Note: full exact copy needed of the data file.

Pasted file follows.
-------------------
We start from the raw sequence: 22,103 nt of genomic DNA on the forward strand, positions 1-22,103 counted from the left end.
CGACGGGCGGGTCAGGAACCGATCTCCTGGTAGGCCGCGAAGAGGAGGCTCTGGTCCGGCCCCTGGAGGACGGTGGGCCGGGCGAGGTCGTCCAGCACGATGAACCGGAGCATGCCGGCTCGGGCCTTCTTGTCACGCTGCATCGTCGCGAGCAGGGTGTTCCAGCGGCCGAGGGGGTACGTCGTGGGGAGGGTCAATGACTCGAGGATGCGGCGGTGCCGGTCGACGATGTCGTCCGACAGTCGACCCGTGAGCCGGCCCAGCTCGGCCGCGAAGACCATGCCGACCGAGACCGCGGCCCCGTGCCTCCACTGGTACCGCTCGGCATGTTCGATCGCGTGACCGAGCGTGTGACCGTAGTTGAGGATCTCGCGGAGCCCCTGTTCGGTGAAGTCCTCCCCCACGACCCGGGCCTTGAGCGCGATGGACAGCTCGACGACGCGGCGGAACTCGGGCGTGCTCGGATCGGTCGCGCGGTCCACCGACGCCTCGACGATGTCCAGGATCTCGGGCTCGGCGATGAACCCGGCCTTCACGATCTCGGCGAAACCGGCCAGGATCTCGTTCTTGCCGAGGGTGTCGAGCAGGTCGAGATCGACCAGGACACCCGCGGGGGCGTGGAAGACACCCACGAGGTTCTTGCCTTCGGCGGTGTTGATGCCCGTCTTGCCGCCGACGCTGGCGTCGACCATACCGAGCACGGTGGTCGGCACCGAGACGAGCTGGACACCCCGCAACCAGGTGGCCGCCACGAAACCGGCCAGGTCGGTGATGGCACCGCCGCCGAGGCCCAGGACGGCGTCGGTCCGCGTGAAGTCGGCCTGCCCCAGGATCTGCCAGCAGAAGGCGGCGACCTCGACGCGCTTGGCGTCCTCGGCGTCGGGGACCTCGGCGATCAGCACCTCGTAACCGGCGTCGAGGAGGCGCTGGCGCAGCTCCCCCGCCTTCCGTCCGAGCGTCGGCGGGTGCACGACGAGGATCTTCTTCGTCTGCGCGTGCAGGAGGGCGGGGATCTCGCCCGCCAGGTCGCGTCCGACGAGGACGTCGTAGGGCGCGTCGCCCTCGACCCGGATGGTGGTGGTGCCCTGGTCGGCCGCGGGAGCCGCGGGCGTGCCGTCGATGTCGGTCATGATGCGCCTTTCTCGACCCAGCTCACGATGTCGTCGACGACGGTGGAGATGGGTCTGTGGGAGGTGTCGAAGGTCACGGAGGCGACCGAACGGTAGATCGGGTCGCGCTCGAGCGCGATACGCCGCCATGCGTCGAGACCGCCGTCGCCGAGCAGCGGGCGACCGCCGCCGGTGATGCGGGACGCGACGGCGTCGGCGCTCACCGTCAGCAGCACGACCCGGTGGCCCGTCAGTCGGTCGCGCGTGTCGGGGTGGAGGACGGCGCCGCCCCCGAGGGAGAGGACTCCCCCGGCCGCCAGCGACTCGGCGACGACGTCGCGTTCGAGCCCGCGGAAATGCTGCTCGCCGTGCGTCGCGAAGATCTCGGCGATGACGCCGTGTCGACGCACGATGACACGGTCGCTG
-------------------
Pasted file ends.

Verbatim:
We start from the raw sequence: 22,103 nt of genomic DNA on the forward strand, positions 1-22,103 counted from the left end.
CGACGGGCGGGTCAGGAACCGATCTCCTGGTAGGCCGCGAAGAGGAGGCTCTGGTCCGGCCCCTGGAGGACGGTGGGCCGGGCGAGGTCGTCCAGCACGATGAACCGGAGCATGCCGGCTCGGGCCTTCTTGTCACGCTGCATCGTCGCGAGCAGGGTGTTCCAGCGGCCGAGGGGGTACGTCGTGGGGAGGGTCAATGACTCGAGGATGCGGCGGTGCCGGTCGACGATGTCGTCCGACAGTCGACCCGTGAGCCGGCCCAGCTCGGCCGCGAAGACCATGCCGACCGAGACCGCGGCCCCGTGCCTCCACTGGTACCGCTCGGCATGTTCGATCGCGTGACCGAGCGTGTGACCGTAGTTGAGGATCTCGCGGAGCCCCTGTTCGGTGAAGTCCTCCCCCACGACCCGGGCCTTGAGCGCGATGGACAGCTCGACGACGCGGCGGAACTCGGGCGTGCTCGGATCGGTCGCGCGGTCCACCGACGCCTCGACGATGTCCAGGATCTCGGGCTCGGCGATGAACCCGGCCTTCACGATCTCGGCGAAACCGGCCAGGATCTCGTTCTTGCCGAGGGTGTCGAGCAGGTCGAGATCGACCAGGACACCCGCGGGGGCGTGGAAGACACCCACGAGGTTCTTGCCTTCGGCGGTGTTGATGCCCGTCTTGCCGCCGACGCTGGCGTCGACCATACCGAGCACGGTGGTCGGCACCGAGACGAGCTGGACACCCCGCAACCAGGTGGCCGCCACGAAACCGGCCAGGTCGGTGATGGCACCGCCGCCGAGGCCCAGGACGGCGTCGGTCCGCGTGAAGTCGGCCTGCCCCAGGATCTGCCAGCAGAAGGCGGCGACCTCGACGCGCTTGGCGTCCTCGGCGTCGGGGACCTCGGCGATCAGCACCTCGTAACCGGCGTCGAGGAGGCGCTGGCGCAGCTCCCCCGCCTTCCGTCCGAGCGTCGGCGGGTGCACGACGAGGATCTTCTTCGTCTGCGCGTGCAGGAGGGCGGGGATCTCGCCCGCCAGGTCGCGTCCGACGAGGACGTCGTAGGGCGCGTCGCCCTCGACCCGGATGGTGGTGGTGCCCTGGTCGGCCGCGGGAGCCGCGGGCGTGCCGTCGATGTCGGTCATGATGCGCCTTTCTCGACCCAGCTCACGATGTCGTCGACGACGGTGGAGATGGGTCTGTGGGAGGTGTCGAAGGTCACGGAGGCGACCGAACGGTAGATCGGGTCGCGCTCGAGCGCGATACGCCGCCATGCGTCGAGACCGCCGTCGCCGAGCAGCGGGCGACCGCCGCCGGTGATGCGGGACGCGACGGCGTCGGCGCTCACCGTCAGCAGCACGACCCGGTGGCCCGTCAGTCGGTCGCGCGTGTCGGGGTGGAGGACGGCGCCGCCCCCGAGGGAGAGGACTCCCCCGGCCGCCAGCGACTCGGCGACGACGTCGCGTTCGAGCCCGCGGAAATGCTGCTCGCCGTGCGTCGCGAAGATCTCGGCGATGACGCCGTGTCGACGCACGATGACACGGTCGCTG